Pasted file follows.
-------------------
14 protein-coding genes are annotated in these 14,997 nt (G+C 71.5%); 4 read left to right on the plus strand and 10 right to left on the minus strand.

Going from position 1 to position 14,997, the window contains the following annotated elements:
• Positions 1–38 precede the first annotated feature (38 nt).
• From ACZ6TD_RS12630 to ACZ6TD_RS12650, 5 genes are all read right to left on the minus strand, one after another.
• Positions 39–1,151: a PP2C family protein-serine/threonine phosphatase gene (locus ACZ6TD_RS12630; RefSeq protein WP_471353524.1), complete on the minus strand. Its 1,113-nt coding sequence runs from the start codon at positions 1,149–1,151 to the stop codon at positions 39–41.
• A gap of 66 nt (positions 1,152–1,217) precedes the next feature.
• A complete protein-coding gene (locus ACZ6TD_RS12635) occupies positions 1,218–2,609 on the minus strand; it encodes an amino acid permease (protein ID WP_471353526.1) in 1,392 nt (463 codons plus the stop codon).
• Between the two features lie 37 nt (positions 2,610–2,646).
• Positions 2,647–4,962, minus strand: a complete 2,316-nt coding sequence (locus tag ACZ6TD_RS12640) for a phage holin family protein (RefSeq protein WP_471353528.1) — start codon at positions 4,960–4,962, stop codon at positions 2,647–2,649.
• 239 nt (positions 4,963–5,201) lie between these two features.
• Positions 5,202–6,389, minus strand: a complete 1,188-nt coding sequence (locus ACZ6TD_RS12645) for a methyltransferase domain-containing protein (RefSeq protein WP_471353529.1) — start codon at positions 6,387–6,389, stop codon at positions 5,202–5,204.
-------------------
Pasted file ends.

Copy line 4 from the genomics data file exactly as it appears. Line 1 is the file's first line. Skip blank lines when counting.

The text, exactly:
• From ACZ6TD_RS12630 to ACZ6TD_RS12650, 5 genes are all read right to left on the minus strand, one after another.